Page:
In what amounted to a midweek Pops concert, the King’s Singers brought sophisticated vocal skills and an attitude of dry mock-reverence to suites of folk songs, madrigals, rock ballads plus two whimsical commissioned scores and an unlikely operatic bonbon, Wednesday at Hollywood Bowl.
The Bowl shell was paneled off for the occasion, with large potted trees softening the vista behind the six unaccompanied male singers (Jeremy Jackman, Alastair Hume, Bob Chilcott, Anthony Holt, Simon Carrington and Colin Mason).
An echo sometimes added an uninvited seventh voice to the performance, but generally the amplification system conveyed an intimate, mellow (if over-trebly) sense of the group’s expertise.
Be it ever so humble, each ditty seemed to receive a spoken introduction worthy of “Masterpiece Theatre” and a performance so free of unseemly emotional heat that you’d swear (or affirm) Queen Victoria still reigned, God bless her.
Geoff Richards’ arrangements of songs from the Auvergne district of France emerged positively ecclesiastical--their forthrightness and lusty humor purged in the sweet croony vocalises, delicate decrescendos, transparent blendings of high (tenor/countertenor) lines, refined overlapping phrases and other admirably controlled effects.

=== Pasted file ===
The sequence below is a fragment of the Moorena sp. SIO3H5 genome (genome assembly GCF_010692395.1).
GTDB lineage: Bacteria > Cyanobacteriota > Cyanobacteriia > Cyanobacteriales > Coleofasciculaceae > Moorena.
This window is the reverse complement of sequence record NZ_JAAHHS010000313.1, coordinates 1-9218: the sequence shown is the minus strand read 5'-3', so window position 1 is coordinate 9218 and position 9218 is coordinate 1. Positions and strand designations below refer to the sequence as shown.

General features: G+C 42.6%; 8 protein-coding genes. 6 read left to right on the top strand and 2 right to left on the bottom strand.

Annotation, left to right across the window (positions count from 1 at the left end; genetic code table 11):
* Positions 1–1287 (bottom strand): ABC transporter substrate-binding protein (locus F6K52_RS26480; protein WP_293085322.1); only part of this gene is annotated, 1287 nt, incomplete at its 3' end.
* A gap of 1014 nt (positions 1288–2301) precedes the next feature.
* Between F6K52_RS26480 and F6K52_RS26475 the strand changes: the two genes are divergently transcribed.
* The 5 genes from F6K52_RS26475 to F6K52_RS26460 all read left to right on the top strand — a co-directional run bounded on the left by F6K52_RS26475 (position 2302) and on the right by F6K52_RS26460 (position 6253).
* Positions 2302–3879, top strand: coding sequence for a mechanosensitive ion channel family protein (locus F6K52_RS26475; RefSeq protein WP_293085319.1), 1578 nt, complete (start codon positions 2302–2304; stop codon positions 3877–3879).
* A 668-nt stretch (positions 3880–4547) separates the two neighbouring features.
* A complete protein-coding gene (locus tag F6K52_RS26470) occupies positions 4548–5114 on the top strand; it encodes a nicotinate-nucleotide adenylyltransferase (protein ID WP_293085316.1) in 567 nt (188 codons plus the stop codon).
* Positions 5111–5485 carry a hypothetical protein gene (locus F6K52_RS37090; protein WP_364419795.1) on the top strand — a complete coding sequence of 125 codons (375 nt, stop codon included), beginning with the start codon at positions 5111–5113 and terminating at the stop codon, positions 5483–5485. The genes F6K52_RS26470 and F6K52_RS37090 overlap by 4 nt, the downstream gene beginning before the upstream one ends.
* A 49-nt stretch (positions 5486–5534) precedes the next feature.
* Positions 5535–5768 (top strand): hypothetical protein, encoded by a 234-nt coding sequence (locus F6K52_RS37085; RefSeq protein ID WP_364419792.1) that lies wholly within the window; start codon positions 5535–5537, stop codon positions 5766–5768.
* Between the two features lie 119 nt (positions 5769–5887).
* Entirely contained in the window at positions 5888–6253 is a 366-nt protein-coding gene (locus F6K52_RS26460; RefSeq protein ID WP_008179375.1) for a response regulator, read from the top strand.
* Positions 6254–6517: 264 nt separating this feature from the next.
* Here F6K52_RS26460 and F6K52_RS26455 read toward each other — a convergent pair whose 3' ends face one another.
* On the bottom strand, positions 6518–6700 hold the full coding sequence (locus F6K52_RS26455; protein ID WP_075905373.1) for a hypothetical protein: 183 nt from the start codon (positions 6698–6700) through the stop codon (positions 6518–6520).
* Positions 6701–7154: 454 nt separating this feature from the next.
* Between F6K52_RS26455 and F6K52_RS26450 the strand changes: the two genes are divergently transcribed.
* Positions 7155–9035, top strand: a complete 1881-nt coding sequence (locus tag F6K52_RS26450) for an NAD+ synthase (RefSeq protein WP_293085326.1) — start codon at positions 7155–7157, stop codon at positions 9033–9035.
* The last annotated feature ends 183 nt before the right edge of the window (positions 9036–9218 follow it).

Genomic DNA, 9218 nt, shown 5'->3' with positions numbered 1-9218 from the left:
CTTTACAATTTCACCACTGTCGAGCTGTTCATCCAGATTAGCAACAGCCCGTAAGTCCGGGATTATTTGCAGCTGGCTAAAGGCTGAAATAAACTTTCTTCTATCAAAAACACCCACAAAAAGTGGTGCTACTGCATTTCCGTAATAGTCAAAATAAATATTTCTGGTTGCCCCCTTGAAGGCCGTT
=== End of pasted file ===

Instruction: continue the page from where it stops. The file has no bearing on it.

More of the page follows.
Obviously, the King’s Singer’s carefully honed this droll clash between performing style and textual content--if nothing else, the group’s pseudo-unctuous, neo-Elizabethan rendition of “Can’t Buy Me Love” proved as much. Definitively.
Indeed, once past the technical and stylistic intricacies of “The Madrigal History Tour” (capped brilliantly by the vocal fusillades that represented battle noises in Janequin’s “La guerre”), the program settled completely into contemporary gamesmanship.
Besides exploiting the singers’ rhythmic dexterity and sharpness of attack in tongue-twisting “tick- tock” passages, Paul Patterson’s “Time Piece” incorporated instrumentalish wah-wahing and even a Louis Armstrong imitation. The ostensible point: showing how the Garden of Eden fell because of Adam’s shockproof, waterproof, luminous, digital wristwatch.
Equally inconsequential, Paul Drayton’s pastiche “Masterpiece” set the names of great classical composers to facsimiles of their characteristic musical styles, proving anew that Mozart sounds mellifluous and Beethoven dramatic--starting with their monikers.
Finally, the singers’ penchant for imitating musical instruments took over in a delirious assault upon the overture to Rossini’s “Il Barbiere di Siviglia"--a performance filled with virtuosic “doodley-dos” and don’ts, as well as impeccably calibrated, calliope-like oompah effects undeniably unexpected in this repertory. Now if someone would only persuade them to take on something by Philip Glass . . . .